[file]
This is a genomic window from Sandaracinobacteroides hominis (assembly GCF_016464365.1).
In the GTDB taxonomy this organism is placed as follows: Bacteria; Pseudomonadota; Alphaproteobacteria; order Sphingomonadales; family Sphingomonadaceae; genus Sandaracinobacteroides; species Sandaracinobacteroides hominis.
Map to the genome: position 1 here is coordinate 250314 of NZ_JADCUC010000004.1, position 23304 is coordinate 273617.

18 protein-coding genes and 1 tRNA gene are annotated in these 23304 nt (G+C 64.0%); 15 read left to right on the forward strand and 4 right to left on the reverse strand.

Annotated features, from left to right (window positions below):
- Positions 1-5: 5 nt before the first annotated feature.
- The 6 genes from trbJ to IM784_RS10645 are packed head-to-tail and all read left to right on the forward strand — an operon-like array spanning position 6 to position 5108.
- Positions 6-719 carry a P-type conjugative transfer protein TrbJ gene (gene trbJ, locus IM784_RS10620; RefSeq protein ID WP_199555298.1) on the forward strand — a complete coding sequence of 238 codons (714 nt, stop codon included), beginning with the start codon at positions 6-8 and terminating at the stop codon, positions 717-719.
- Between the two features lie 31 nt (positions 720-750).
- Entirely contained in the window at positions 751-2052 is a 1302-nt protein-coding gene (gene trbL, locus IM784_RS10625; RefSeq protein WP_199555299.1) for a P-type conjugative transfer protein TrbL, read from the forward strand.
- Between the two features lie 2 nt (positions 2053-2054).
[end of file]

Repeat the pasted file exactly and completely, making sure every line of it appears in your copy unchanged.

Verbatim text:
This is a genomic window from Sandaracinobacteroides hominis (assembly GCF_016464365.1).
In the GTDB taxonomy this organism is placed as follows: Bacteria; Pseudomonadota; Alphaproteobacteria; order Sphingomonadales; family Sphingomonadaceae; genus Sandaracinobacteroides; species Sandaracinobacteroides hominis.
Map to the genome: position 1 here is coordinate 250314 of NZ_JADCUC010000004.1, position 23304 is coordinate 273617.

18 protein-coding genes and 1 tRNA gene are annotated in these 23304 nt (G+C 64.0%); 15 read left to right on the forward strand and 4 right to left on the reverse strand.

Annotated features, from left to right (window positions below):
- Positions 1-5: 5 nt before the first annotated feature.
- The 6 genes from trbJ to IM784_RS10645 are packed head-to-tail and all read left to right on the forward strand — an operon-like array spanning position 6 to position 5108.
- Positions 6-719 carry a P-type conjugative transfer protein TrbJ gene (gene trbJ, locus IM784_RS10620; RefSeq protein ID WP_199555298.1) on the forward strand — a complete coding sequence of 238 codons (714 nt, stop codon included), beginning with the start codon at positions 6-8 and terminating at the stop codon, positions 717-719.
- Between the two features lie 31 nt (positions 720-750).
- Entirely contained in the window at positions 751-2052 is a 1302-nt protein-coding gene (gene trbL, locus IM784_RS10625; RefSeq protein WP_199555299.1) for a P-type conjugative transfer protein TrbL, read from the forward strand.
- Between the two features lie 2 nt (positions 2053-2054).